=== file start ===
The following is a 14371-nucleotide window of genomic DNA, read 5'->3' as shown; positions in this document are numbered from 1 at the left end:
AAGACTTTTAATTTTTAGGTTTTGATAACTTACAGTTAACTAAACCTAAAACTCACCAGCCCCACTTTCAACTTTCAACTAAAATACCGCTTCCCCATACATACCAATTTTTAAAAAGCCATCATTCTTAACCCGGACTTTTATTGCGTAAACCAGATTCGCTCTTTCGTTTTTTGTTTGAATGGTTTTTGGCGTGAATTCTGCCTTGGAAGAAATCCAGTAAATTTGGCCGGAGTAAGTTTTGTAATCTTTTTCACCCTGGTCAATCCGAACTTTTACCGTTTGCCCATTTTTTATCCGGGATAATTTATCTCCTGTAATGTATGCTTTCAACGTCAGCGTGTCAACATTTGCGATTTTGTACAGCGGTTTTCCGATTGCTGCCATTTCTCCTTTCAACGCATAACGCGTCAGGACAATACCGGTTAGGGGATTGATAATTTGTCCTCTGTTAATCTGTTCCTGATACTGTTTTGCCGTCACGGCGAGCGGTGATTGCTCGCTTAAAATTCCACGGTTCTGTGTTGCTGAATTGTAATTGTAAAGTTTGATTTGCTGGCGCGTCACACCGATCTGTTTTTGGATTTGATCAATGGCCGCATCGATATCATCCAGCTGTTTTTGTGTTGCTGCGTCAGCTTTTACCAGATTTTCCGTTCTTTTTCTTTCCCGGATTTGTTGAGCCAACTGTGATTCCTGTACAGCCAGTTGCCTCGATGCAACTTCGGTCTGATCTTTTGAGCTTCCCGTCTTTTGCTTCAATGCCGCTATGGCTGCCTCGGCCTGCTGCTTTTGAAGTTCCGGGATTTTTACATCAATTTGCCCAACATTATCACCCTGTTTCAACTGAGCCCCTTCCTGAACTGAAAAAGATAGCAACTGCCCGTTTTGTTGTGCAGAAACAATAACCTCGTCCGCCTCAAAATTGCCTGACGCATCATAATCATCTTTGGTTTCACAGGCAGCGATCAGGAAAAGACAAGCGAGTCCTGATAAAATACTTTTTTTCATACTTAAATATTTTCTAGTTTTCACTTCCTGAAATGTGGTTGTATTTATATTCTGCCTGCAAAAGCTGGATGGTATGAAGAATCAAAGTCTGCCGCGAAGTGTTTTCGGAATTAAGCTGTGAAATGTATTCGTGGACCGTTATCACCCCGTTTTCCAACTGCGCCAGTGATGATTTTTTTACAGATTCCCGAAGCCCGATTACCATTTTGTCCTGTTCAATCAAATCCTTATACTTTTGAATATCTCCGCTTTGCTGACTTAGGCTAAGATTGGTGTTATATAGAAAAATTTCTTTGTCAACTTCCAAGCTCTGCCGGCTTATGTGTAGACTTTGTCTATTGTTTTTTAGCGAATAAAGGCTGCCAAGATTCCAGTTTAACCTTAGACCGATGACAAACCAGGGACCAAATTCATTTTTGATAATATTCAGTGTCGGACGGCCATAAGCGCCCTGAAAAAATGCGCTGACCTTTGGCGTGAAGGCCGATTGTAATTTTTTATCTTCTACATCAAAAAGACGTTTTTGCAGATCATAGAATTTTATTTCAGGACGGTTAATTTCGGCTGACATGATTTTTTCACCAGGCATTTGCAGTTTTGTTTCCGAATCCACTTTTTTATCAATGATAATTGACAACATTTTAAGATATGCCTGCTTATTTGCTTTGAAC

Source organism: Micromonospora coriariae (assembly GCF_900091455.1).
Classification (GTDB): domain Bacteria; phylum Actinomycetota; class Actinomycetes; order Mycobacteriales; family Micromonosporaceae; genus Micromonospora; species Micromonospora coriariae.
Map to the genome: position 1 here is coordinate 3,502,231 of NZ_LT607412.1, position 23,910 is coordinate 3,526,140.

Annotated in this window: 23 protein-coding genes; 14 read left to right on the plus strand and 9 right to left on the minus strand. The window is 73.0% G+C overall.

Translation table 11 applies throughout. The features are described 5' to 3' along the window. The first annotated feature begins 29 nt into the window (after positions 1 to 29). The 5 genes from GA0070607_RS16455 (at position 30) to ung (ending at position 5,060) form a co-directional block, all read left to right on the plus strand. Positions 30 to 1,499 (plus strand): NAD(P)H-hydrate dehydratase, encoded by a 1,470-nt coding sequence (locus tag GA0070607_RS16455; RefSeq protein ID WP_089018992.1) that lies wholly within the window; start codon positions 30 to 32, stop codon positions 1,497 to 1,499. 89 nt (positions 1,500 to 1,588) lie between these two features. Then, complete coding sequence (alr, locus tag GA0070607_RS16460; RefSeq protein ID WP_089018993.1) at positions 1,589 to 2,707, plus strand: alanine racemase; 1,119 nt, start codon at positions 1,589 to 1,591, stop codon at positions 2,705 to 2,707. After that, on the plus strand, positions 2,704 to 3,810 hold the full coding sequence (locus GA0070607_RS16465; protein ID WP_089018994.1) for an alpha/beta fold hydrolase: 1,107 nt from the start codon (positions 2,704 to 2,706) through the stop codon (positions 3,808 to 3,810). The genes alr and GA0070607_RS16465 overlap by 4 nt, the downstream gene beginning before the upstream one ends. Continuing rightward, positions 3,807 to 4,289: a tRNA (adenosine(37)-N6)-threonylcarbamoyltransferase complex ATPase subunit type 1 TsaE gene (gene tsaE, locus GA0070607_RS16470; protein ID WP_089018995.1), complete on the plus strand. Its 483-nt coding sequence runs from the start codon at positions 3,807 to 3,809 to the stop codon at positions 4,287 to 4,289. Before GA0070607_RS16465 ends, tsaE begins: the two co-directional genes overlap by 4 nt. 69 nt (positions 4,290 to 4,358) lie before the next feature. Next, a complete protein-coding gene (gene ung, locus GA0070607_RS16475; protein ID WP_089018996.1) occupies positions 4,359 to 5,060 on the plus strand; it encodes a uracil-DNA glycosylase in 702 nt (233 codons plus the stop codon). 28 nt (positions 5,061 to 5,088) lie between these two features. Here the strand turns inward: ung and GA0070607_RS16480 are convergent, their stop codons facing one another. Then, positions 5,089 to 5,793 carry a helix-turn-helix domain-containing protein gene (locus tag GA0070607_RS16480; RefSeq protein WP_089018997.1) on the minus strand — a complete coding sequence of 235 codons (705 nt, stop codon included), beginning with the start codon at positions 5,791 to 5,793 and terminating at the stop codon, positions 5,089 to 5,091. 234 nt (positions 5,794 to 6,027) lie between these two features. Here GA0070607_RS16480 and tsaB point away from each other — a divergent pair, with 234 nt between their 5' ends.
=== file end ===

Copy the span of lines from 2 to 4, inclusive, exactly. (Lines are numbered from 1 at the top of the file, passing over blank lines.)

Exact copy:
AAGACTTTTAATTTTTAGGTTTTGATAACTTACAGTTAACTAAACCTAAAACTCACCAGCCCCACTTTCAACTTTCAACTAAAATACCGCTTCCCCATACATACCAATTTTTAAAAAGCCATCATTCTTAACCCGGACTTTTATTGCGTAAACCAGATTCGCTCTTTCGTTTTTTGTTTGAATGGTTTTTGGCGTGAATTCTGCCTTGGAAGAAATCCAGTAAATTTGGCCGGAGTAAGTTTTGTAATCTTTTTCACCCTGGTCAATCCGAACTTTTACCGTTTGCCCATTTTTTATCCGGGATAATTTATCTCCTGTAATGTATGCTTTCAACGTCAGCGTGTCAACATTTGCGATTTTGTACAGCGGTTTTCCGATTGCTGCCATTTCTCCTTTCAACGCATAACGCGTCAGGACAATACCGGTTAGGGGATTGATAATTTGTCCTCTGTTAATCTGTTCCTGATACTGTTTTGCCGTCACGGCGAGCGGTGATTGCTCGCTTAAAATTCCACGGTTCTGTGTTGCTGAATTGTAATTGTAAAGTTTGATTTGCTGGCGCGTCACACCGATCTGTTTTTGGATTTGATCAATGGCCGCATCGATATCATCCAGCTGTTTTTGTGTTGCTGCGTCAGCTTTTACCAGATTTTCCGTTCTTTTTCTTTCCCGGATTTGTTGAGCCAACTGTGATTCCTGTACAGCCAGTTGCCTCGATGCAACTTCGGTCTGATCTTTTGAGCTTCCCGTCTTTTGCTTCAATGCCGCTATGGCTGCCTCGGCCTGCTGCTTTTGAAGTTCCGGGATTTTTACATCAATTTGCCCAACATTATCACCCTGTTTCAACTGAGCCCCTTCCTGAACTGAAAAAGATAGCAACTGCCCGTTTTGTTGTGCAGAAACAATAACCTCGTCCGCCTCAAAATTGCCTGACGCATCATAATCATCTTTGGTTTCACAGGCAGCGATCAGGAAAAGACAAGCGAGTCCTGATAAAATACTTTTTTTCATACTTAAATATTTTCTAGTTTTCACTTCCTGAAATGTGGTTGTATTTATATTCTGCCTGCAAAAGCTGGATGGTATGAAGAATCAAAGTCTGCCGCGAAGTGTTTTCGGAATTAAGCTGTGAAATGTATTCGTGGACCGTTATCACCCCGTTTTCCAACTGCGCCAGTGATGATTTTTTTACAGATTCCCGAAGCCCGATTACCATTTTGTCCTGTTCAATCAAATCCTTATACTTTTGAATATCTCCGCTTTGCTGACTTAGGCTAAGATTGGTGTTATATAGAAAAATTTCTTTGTCAACTTCCAAGCTCTGCCGGCTTATGTGTAGACTTTGTCTATTGTTTTTTAGCGAATAAAGGCTGCCAAGATTCCAGTTTAACCTTAGACCGATGACAAACCAGGGACCAAATTCATTTTTGATAATATTCAGTGTCGGACGGCCATAAGCGCCCTGAAAAAATGCGCTGACCTTTGGCGTGAAGGCCGATTGTAATTTTTTATCTTCTACATCAAAAAGACGTTTTTGCAGATCATAGAATTTTATTTCAGGACGGTTAATTTCGGCTGACATGATTTTTTCACCAGGCATTTGCAGTTTTGTTTCCGAATCCACTTTTTTATCAATGATAATTGACAACATTTTAAGATATGCCTGCTTATTTGCTTTGAAC

Source organism: Micromonospora coriariae (assembly GCF_900091455.1).
Classification (GTDB): domain Bacteria; phylum Actinomycetota; class Actinomycetes; order Mycobacteriales; family Micromonosporaceae; genus Micromonospora; species Micromonospora coriariae.